While you might have covered your topic fairly comprehensively it’s worth remembering that most of your readers will not have read everything that you’ve previously written – and if they have they are unlikely to remember it all. I’m constantly being asked by readers about topics that I’ve already covered which proves this point.

There’s no rules against having two or more posts on your blog on the same general topic.

Go back over some older posts and tackle some of the topics you’ve written about previously again.

One way of doing this is simply to write a new post on the same topic – another way that some bloggers use is to update an old post and then to change the post day to be the most recent one on your blog. The good thing about this is that it means your archives don’t become quite as dated as they could otherwise – especially useful if you are giving tips on an industry that is changing quickly.

Of course you can only write on the same topic so many times so be a little careful about using this technique too much or you run the risk of disillusioning your readership.

Bounce off Yourself - Another technique that I notice some bloggers use is to write posts that bounce off previous posts like you might bounce off another blogger’s posts. To do this pick an old post that you’ve written and write something that extends what you previously wrote. For example:

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Use Comments as Inspiration – Battling Bloggers Block

Blog Tip 14. Use Comments as Inspiration

Comment on Others Blogs – Have you ever started commenting on someone else’s blog and found that your comment turns into quite an epic!? You get to the end of it and you realize that you’ve been so inspired that you’ve virtually written a blog post? Maybe you have.

I quite often use the comments that I leave on other people’s blogs as the starting point for my own posts.

Of course I always link to the place I left the comment to acknowledge the blog that got my juices flowing – but reading and commenting upon other bloggers ideas is often a great way to break through bloggers block. Similarly participating in online forums that focus on the niche of your blog can help get you going. I quite often use what I write in forums as the basis for posts.

In the same way you can always mine (as in dig for gold) the Comments Section on Your Blog.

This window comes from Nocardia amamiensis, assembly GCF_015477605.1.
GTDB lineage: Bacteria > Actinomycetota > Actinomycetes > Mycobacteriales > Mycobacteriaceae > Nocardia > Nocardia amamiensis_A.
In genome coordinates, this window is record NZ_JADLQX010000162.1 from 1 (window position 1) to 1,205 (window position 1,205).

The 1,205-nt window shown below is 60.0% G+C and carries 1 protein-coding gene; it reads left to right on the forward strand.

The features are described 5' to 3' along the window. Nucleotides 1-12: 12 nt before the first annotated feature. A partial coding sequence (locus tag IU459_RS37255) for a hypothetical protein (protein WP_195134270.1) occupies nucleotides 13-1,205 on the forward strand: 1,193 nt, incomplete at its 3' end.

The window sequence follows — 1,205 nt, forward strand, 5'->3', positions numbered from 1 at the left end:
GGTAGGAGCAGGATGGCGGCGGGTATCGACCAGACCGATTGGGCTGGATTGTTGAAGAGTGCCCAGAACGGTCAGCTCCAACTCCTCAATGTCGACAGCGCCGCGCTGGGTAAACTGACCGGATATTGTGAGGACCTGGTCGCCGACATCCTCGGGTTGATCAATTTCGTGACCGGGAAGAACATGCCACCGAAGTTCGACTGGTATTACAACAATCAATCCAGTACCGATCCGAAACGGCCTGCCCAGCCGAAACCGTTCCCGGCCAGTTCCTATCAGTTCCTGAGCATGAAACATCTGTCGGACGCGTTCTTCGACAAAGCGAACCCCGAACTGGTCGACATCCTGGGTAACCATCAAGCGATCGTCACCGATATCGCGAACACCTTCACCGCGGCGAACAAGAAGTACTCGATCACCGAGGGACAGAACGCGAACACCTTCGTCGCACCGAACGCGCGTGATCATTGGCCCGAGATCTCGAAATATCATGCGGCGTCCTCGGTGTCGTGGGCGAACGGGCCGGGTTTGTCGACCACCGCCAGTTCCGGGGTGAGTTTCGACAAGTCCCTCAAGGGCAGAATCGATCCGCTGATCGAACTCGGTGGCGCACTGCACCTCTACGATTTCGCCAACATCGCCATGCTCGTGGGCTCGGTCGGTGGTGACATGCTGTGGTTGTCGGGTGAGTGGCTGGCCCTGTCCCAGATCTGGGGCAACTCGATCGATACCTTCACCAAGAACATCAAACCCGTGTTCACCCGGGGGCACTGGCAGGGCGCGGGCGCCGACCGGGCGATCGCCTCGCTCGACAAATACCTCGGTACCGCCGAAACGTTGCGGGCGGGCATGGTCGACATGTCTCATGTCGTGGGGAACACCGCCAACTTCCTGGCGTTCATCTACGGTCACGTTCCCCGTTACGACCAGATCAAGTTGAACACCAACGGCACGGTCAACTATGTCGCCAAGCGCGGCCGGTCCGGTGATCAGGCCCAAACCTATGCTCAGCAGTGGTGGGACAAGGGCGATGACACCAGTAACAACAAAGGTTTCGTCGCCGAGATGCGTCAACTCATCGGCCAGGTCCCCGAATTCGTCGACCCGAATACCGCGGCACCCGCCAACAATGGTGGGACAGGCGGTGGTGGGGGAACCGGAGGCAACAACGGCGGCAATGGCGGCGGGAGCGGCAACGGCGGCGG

The comments section on your own blog can be a fertile ground for ideas for new posts. I’m often inspired by the comments left by readers here at ProBlogger and use them as the starting points for many of my new posts.

This is tip 14 of the Bloggers Blog Series

Find Your Golden Hour – Battling Bloggers Block

Blog Tip 13. Find your Golden Hour

I’m a (mid) morning person – 10am until midday are what I call my golden hours. They are when I am at my best in terms of thinking creatively and getting things done.

That’s not to say that I fall in a heap for the rest of my day. All I know is that if I need to be coming up with ideas, writing important posts, run a class (six figure blogging started at 10am Melbourne time) or thinking through the big issues that those are the hours I put aside for this type of work.

Identify those time/s in the day (some of us have a number of golden hours – I often come alive at about 10.30pm also) when you’re at your best and clear those times of the day for your most important and creative work.

Dead Patches – On the flip side of the Golden Hour is that most of us also have dead patches in our daily rhythm. For me it’s 2pm – 4pm. I’m next to useless at this time of day when it comes to productivity – it’s like my brain shifts into siesta mode. So most afternoons at this time you can find me either having an afternoon nap, in the garden, reading a novel or catching up with people.

It’s really about finding your own rhythm as a person and working within it to work to your strengths and weaknesses to get your best results.

Mix it Up – Of course every rule has it’s exceptions and another thing you might want to try is to completely mix things up from time to time. If you always write at the same time each day religiously – try changing it up occasionally as an experiment. Get up early and try writing, stay up late, write in short sessions etc. Mixing up the time of day and/or the lengths of time you assign for writing can cause you to approach the task of writing differently which could bring different results.

What’s your daily rhythm like? Do you have a Golden hour (or more than one)? What do you schedule into these times?

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Stimulate your Mind – Battling Bloggers Block

Blog Tip 12 – Stimulate your Mind

This bloggers block tip is really an extension of the last one on taking breaks – but I guess it’s about what you do on your break that can make it even more powerful for adding to your creativity.

The saying of ‘what goes in comes out’ is true – what you put into your mind has a direct impact upon what comes out of it.

I find that when I’m in a ‘dry patch’ in terms of generating content or coming up with ideas that I’m also often in a dry patch in terms of what I’m doing creatively in the rest of my life.

I purposely listen to music, go to the movies, watching the news, read a variety of books, magazines and newspapers, hang out with creative and innovative people, get out in the vegetable patch, do some photography etc to engage my senses and fill my brain with new ideas. When I do this I generally find that I come up with more interesting ideas and am more productive.

Particularly useful is to do new things – take yourself out of your comfort zone into a completely new experience can shake you out of that numb blocked state.